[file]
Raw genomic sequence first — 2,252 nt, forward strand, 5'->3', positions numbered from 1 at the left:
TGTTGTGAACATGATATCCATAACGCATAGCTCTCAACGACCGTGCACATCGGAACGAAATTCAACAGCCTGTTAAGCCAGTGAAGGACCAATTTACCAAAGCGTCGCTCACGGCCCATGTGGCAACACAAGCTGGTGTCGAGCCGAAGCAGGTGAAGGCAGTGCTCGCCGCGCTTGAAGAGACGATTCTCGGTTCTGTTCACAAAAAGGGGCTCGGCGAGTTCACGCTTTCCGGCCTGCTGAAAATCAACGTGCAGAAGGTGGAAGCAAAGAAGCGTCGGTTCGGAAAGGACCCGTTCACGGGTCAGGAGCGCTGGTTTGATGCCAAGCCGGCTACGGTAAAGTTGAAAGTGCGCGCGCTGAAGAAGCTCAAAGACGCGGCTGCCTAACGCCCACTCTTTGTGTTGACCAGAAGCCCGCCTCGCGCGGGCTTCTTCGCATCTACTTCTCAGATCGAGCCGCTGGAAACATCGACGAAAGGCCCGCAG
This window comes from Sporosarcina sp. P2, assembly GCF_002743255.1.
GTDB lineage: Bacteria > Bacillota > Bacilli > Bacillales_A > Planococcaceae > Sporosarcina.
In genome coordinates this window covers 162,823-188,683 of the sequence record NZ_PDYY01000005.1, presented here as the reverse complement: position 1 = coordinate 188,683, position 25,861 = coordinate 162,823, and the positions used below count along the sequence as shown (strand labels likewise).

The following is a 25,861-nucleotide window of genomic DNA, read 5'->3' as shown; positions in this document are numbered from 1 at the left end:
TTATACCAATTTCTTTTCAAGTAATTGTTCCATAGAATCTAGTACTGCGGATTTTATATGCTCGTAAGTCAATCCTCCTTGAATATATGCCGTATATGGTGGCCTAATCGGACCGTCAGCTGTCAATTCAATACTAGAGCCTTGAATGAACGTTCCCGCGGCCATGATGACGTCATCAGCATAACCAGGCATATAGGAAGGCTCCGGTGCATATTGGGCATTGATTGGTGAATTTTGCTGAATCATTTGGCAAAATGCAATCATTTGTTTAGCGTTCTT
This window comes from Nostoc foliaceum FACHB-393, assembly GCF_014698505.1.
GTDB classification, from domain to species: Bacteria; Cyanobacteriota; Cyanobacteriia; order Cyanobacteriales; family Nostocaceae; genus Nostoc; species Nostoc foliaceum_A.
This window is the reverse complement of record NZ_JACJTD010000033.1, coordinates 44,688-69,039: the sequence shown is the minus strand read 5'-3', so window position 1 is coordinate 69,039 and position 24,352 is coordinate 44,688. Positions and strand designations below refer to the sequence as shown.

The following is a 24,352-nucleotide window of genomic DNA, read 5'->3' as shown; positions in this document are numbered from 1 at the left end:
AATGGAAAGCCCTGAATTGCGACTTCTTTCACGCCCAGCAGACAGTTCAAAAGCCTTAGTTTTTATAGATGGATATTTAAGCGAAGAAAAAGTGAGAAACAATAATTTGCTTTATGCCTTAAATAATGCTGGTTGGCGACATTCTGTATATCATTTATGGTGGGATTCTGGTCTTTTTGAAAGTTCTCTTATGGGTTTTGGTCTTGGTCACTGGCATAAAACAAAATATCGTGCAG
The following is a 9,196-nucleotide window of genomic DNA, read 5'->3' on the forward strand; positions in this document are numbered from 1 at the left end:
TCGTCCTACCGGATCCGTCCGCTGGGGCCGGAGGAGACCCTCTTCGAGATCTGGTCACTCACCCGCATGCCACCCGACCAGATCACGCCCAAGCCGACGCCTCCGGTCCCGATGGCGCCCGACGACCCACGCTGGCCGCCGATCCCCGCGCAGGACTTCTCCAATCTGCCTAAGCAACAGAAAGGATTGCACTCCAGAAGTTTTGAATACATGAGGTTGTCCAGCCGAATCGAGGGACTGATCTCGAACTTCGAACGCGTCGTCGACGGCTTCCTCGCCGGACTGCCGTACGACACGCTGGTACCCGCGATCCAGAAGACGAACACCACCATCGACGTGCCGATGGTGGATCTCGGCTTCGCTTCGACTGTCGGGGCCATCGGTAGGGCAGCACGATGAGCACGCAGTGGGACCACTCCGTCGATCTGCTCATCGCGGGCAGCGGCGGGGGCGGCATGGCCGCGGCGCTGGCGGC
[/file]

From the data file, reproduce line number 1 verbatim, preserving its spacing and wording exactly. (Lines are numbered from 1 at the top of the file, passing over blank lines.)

Raw genomic sequence first — 2,252 nt, forward strand, 5'->3', positions numbered from 1 at the left: